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Tech, Sex, and Race

How Technology Has Affected Gender, Race, and Politics

By Valerie HoltPublished 5 years ago 4 min read

Technology has exploded over the last 100 years. With technology comes change, most notably in the way that different people interact with each other, with the world, and with how they are viewed. Some of the most notable groups of people that have been affected and changed by technology are women and minorities, who are both fighting for social equality, and government officials who are becoming more seen and connected.

Over the last 100 years, technology has slowly moved from pushing women deeper into the house as homemakers, to pulling women out into the workforce and towards social equality with men. Many technological advancements in the early to mid-twentieth century encouraged the stereotypical happy homemaker. With the Hubert Booths vacuum cleaner in 1910, the first modern electric washing machine in 1916, and the first iron with an adjustable temperature control in 1927, women were expected to keep a neater home than ever before. This was especially true in the 40s and 50s with magazines such as Good Housekeeping, Vogue, Mademoiselle, and Redbook pushing the domestic lifestyle (Zeisler, 2008). Women also had the “ideal woman” image pushed onto them, with the Barbie doll coming out in 1959, Mary Phelps Jacob’s invention of the bra in 1913, and dozens of fashion magazines pushing women to start shaving in the 1920s. Fortunately, technology has also had a positive effect on women. The first oral contraceptive in the 1950s gave women more power over their reproduction, the emergence of social media helped women react to the world from their homes, and the internet gave single mothers a chance to continue their educations while being at home with their children (Wejnert, 2010).

Minorities from all ethnicities have been fighting for equality since the dawn of time. The advancements in technology have made their struggle more public than ever before. In the 50s, TV became the dominant media, which allowed viewers to see the news instead of hearing someone talk about it, which left a stronger impression. This, especially, was part of the reason that the Civil Rights movement of the 50s and 60s, was so powerful. People from across America saw peaceful protestors sprayed down with a fire hoses, beat down by police, and viciously mauled by police dogs (Conklin, 2008). The March on Washington and Martin Luther King Jr’s “I Have a Dream” speech was broadcasted and can be easily found and watched to this day (Papademas, 2011). The same phenomenon is happening today in many Middle Eastern countries, but on a faster global scale thanks to social media. Something can now be shared across the world in a matter of seconds.

One of the biggest ways that technology has affected government officials is by helping them connect more easily with other leaders in the world, as well as to the constituents who elected them into office. The Wright brothers invented the first gas motored and manned airplane in 1903, giving government leaders an easier way to travel to foreign countries. Communication with these countries got even easier in the 1900s with the creation of the world wide web (Kurgan, 2013). Between the shortwave radio in 1919 and FM radio in 1933, the public was getting used to hearing about the world, newsworthy events, and their government leaders regularly (Kutler, 1996). With TV being the dominant media in the 50s, government leaders were forced to become more charismatic in order to win votes, and today that demand is even higher with social media making everything instant. Unfortunately, technological advancement has also created a more dangerous world. Since the invention of the electronic sonar device in 1906, tracking technology has skyrocketed with unpiloted drones and spy software. Weapons have also been getting more advanced, with the most notable being the atomic bomb that ended WWII.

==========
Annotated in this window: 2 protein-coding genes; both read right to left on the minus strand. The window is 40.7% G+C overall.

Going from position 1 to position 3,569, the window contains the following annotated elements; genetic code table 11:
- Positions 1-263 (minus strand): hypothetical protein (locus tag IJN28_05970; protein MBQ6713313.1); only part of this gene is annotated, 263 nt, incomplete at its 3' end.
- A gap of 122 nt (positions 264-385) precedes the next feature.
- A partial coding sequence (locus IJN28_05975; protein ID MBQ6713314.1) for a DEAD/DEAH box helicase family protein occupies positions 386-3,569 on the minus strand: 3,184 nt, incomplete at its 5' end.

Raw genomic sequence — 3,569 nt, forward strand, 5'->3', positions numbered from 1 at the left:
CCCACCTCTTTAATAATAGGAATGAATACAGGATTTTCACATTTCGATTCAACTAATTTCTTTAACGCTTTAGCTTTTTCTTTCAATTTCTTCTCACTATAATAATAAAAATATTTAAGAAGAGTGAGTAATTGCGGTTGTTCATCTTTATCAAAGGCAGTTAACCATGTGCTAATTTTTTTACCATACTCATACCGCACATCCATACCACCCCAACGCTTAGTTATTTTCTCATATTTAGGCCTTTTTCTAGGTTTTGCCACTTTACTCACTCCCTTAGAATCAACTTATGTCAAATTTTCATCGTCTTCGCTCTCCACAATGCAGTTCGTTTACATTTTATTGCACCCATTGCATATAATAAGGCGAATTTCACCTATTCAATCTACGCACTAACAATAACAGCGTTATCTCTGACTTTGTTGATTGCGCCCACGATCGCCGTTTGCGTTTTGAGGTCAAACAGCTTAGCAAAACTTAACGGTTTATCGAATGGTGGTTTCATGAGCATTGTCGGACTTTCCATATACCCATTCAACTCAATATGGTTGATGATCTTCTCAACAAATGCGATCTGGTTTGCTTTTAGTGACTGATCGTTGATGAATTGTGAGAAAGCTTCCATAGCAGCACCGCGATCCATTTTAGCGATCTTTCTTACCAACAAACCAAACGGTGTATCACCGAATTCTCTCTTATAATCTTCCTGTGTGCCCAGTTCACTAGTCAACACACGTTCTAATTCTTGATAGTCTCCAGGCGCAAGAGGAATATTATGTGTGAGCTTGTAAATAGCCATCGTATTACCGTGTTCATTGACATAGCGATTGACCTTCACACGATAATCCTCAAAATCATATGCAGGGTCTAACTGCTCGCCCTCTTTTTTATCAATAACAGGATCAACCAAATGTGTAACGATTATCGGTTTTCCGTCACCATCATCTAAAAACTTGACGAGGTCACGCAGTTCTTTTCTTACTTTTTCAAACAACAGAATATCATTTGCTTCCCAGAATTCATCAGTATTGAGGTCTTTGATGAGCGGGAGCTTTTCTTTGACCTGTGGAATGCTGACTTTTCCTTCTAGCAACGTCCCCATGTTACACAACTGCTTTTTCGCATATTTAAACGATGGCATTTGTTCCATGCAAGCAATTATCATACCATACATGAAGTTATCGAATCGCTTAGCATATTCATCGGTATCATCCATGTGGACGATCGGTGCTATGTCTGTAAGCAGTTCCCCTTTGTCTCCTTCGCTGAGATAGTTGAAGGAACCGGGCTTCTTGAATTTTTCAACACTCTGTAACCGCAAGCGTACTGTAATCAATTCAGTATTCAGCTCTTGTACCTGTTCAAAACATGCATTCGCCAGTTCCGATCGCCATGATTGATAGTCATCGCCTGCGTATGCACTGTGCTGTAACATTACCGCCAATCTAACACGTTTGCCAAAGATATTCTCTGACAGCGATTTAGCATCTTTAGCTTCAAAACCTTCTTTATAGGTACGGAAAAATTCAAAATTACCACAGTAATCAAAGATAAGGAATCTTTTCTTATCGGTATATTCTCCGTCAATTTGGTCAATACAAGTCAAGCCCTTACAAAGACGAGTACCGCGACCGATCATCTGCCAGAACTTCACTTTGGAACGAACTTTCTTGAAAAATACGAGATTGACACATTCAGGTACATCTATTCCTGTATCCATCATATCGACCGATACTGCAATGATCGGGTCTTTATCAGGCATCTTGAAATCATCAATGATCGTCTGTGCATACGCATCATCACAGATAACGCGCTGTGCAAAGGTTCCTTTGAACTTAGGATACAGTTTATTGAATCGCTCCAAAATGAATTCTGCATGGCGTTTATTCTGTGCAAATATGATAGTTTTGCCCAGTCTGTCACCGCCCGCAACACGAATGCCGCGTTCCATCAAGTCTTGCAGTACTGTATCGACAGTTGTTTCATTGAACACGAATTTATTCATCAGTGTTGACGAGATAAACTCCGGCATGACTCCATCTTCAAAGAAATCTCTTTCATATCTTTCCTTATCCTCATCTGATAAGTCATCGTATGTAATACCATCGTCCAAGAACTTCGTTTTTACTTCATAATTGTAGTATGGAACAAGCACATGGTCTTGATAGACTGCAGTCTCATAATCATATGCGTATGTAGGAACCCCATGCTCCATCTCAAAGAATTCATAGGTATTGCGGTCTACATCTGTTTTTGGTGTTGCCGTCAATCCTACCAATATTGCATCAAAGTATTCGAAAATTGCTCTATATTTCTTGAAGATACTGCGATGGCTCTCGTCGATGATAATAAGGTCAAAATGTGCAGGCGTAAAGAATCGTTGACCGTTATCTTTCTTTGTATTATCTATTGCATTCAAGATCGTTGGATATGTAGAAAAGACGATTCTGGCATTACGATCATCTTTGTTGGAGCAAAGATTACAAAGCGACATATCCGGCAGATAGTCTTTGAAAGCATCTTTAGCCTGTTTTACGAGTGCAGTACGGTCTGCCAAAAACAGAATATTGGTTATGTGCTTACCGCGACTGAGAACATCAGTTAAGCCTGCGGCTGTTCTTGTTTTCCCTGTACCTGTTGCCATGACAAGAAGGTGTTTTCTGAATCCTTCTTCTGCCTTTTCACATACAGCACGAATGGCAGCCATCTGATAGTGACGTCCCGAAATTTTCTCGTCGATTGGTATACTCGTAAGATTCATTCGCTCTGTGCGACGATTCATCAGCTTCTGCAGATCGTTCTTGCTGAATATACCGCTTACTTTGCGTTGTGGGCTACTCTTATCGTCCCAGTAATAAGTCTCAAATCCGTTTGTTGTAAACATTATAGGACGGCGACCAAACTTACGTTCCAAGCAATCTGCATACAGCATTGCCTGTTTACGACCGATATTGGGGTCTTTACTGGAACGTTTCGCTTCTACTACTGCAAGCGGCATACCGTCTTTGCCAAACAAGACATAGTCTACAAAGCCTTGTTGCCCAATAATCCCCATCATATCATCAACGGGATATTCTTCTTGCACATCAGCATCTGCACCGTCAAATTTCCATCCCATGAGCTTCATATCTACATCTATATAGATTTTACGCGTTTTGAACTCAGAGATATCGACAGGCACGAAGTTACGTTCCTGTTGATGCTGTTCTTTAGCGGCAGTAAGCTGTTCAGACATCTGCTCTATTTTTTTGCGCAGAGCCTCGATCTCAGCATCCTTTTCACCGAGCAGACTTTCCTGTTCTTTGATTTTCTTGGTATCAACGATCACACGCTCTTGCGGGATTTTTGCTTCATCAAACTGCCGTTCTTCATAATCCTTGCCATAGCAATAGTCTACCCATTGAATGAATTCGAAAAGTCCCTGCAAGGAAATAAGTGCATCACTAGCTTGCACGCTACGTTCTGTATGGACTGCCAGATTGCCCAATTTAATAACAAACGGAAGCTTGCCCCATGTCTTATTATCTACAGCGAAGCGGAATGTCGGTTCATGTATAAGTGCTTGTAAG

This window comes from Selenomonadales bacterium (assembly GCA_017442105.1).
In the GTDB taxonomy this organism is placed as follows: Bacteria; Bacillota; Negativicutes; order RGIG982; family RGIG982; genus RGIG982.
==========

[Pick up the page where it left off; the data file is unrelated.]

If all of that can happen in just 100 years, what will the status of women, minorities, and government officials look like in another 100 years? Will technology ever allow women to be treated as equals to men? Will there ever be a way for minorities to have their unique needs met? Will there ever be a flawless way for government officials from around the world to communicate without language barriers? A lot of the time the answer isn't if, but when. Technology is only limited by the human imagination. While there will be setbacks, technology will always have more to offer than to take away.


Conklin, W. (2008). Civil rights movement. Huntington Beach, CA: Teacher Created Materials.

Kutler, S. I. (1996). Encyclopedia of the United States in the twentieth century. New York: Charles Scribner's Sons.

Kurgan, L. (2013). Close up at a distance: Mapping, technology, and politics. Brooklyn, NY: Zone Books.

International Workshop on Empowerment of Women Through Science & Technology Interventions, Prakash, N., McLellan, B., Wejnert, B., & Centre for Science and Technology of the Non-Aligned and Other Developing Countries. (2010). Empowerment of women through science and technology interventions.

Papademas, D. (2011). Human rights and media. Bingley, U.K: Emerald.

Zeisler, A. (2008). Feminism and pop culture. Berkeley, CA: Seal Press.


About the Creator

Valerie Holt

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